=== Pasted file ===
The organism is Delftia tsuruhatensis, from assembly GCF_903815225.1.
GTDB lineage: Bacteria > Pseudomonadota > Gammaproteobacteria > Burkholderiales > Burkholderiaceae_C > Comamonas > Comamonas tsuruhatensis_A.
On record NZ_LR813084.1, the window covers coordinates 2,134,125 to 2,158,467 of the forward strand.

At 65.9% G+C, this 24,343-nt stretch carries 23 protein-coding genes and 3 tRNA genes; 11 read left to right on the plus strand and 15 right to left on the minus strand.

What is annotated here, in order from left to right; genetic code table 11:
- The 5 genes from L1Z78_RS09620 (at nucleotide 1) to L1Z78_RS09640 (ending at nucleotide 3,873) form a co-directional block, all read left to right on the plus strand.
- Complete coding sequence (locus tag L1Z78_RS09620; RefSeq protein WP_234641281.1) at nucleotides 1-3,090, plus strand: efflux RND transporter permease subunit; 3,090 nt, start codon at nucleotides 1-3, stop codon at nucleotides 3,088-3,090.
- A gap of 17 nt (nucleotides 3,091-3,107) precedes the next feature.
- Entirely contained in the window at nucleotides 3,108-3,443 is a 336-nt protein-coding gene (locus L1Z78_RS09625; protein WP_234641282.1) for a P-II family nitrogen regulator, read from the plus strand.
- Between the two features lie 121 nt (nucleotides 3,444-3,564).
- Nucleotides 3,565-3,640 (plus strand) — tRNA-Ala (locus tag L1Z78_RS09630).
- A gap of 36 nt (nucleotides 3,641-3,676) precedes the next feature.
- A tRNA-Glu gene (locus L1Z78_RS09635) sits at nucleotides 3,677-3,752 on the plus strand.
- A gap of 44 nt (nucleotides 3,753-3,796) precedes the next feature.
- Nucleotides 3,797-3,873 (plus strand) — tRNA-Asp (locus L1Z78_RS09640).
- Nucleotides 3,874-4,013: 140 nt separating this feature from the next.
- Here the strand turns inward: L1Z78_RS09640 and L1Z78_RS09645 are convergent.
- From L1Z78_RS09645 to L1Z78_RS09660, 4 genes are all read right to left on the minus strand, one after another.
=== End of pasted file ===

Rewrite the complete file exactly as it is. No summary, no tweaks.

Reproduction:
The organism is Delftia tsuruhatensis, from assembly GCF_903815225.1.
GTDB lineage: Bacteria > Pseudomonadota > Gammaproteobacteria > Burkholderiales > Burkholderiaceae_C > Comamonas > Comamonas tsuruhatensis_A.
On record NZ_LR813084.1, the window covers coordinates 2,134,125 to 2,158,467 of the forward strand.

At 65.9% G+C, this 24,343-nt stretch carries 23 protein-coding genes and 3 tRNA genes; 11 read left to right on the plus strand and 15 right to left on the minus strand.

What is annotated here, in order from left to right; genetic code table 11:
- The 5 genes from L1Z78_RS09620 (at nucleotide 1) to L1Z78_RS09640 (ending at nucleotide 3,873) form a co-directional block, all read left to right on the plus strand.
- Complete coding sequence (locus tag L1Z78_RS09620; RefSeq protein WP_234641281.1) at nucleotides 1-3,090, plus strand: efflux RND transporter permease subunit; 3,090 nt, start codon at nucleotides 1-3, stop codon at nucleotides 3,088-3,090.
- A gap of 17 nt (nucleotides 3,091-3,107) precedes the next feature.
- Entirely contained in the window at nucleotides 3,108-3,443 is a 336-nt protein-coding gene (locus L1Z78_RS09625; protein WP_234641282.1) for a P-II family nitrogen regulator, read from the plus strand.
- Between the two features lie 121 nt (nucleotides 3,444-3,564).
- Nucleotides 3,565-3,640 (plus strand) — tRNA-Ala (locus tag L1Z78_RS09630).
- A gap of 36 nt (nucleotides 3,641-3,676) precedes the next feature.
- A tRNA-Glu gene (locus L1Z78_RS09635) sits at nucleotides 3,677-3,752 on the plus strand.
- A gap of 44 nt (nucleotides 3,753-3,796) precedes the next feature.
- Nucleotides 3,797-3,873 (plus strand) — tRNA-Asp (locus L1Z78_RS09640).
- Nucleotides 3,874-4,013: 140 nt separating this feature from the next.
- Here the strand turns inward: L1Z78_RS09640 and L1Z78_RS09645 are convergent.
- From L1Z78_RS09645 to L1Z78_RS09660, 4 genes are all read right to left on the minus strand, one after another.